It is 12 months since the Supreme Court ruled on the biggest personal finance court case for many years. It was seven banks and one building society versus the Office of Fair Trading - did overdraft charges have to be fair?
The banks won and saved themselves a potential £10 billion payout - leaving millions of customers frustrated and disappointed.
Since then, a new approach to overdraft charges has emerged - the fixed fee. The banks adopting this flat daily or monthly rate charge for being overdrawn say it is clearer for customers - but it can be more expensive.
Ruth Alexander looks at whether customers are going to be better or worse off as a result of the changes, and compares the costs of having an unauthorised overdraft with the different high street banks.
Regulator to look at energy price rises
The energy regulator Ofgem is to investigate recent energy price rises and higher profits to see if more action is needed to protect consumers.
Customers with British Gas, Scottish and Southern Energy and Scottish Power face bill hikes this winter.
The regulator says it will be looking at whether utility companies are 'playing it straight with consumers' after the latest figures showed a rise of almost 40% in profit margins from a typical dual-fuel customer in the last three months. Energy companies blame movements in the gas wholesale markets for the price rises.
Audrey Gallacher, head of energy policy at Consumer Focus joins the programme.
Does your postcode unfairly influence the cost of car insurance?
The former cabinet minister Jack Straw tells Money Box he is concerned many people in his Blackburn constituency, who have a good driving history, are paying way over the odds for their car insurance simply because of the postcode they live in.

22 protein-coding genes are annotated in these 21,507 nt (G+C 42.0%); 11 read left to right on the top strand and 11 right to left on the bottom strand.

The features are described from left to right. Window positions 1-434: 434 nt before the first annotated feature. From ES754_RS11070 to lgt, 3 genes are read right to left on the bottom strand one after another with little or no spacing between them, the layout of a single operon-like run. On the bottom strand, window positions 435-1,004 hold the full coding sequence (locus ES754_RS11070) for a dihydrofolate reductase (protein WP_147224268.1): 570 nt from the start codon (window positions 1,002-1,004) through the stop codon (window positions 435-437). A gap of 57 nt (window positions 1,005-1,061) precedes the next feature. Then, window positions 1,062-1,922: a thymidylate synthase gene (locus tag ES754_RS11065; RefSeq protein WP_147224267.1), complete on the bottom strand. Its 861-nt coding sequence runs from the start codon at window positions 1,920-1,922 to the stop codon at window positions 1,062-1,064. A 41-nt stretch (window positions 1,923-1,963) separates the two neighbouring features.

Mr Straw believes the insurance industry is giving too much weight to postcodes when deciding what individual customers should pay.
The cost of car insurance has seen a huge jump this year - up on average by almost 40% compared to last year, according to the AA.
Nick Starling from the Association of British Insurers responds.
Lenders warned about threatening to force home sales to recover small debts
The Office of Fair Trading is clamping down on lenders who have been threatening debtors with the loss of their homes for relatively small sums of money.
Financial companies can apply to a court for a charging order to recover credit card debts or loans. This turns them into debts secured on the borrower's property.
Over the past five years, the number of charging orders granted by the courts has more than doubled, from 49,218 to 111,311.
The OFT has told four associated companies of major lenders to address the way they use orders.
We hear from a listener who has been affected, and Ray Watson from the OFT.
Where is the £7bn Irish aid going to come from?
The Prime Minister said this week that Britain is prepared to play a "very big part" in helping to stabilise the Irish economy. The Chancellor George Osborne has indicated this financial support could total around £7 billion.
But given the UK is trying to address its own spiralling debt problems, where is this money going to come from? Ruth Alexander finds out.
BBC Radio 4's Money Box: Saturday 27 November at 1204 GMT and Sunday 21 November at 2102 GMT.